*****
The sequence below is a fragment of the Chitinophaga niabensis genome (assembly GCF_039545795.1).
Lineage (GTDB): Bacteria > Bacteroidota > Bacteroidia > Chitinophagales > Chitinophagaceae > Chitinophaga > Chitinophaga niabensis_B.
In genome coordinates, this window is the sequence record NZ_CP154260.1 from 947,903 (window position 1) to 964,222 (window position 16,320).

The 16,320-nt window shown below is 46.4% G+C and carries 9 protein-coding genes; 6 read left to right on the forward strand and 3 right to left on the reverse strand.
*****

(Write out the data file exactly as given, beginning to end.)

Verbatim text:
The sequence below is a fragment of the Chitinophaga niabensis genome (assembly GCF_039545795.1).
Lineage (GTDB): Bacteria > Bacteroidota > Bacteroidia > Chitinophagales > Chitinophagaceae > Chitinophaga > Chitinophaga niabensis_B.
In genome coordinates, this window is the sequence record NZ_CP154260.1 from 947,903 (window position 1) to 964,222 (window position 16,320).

The 16,320-nt window shown below is 46.4% G+C and carries 9 protein-coding genes; 6 read left to right on the forward strand and 3 right to left on the reverse strand.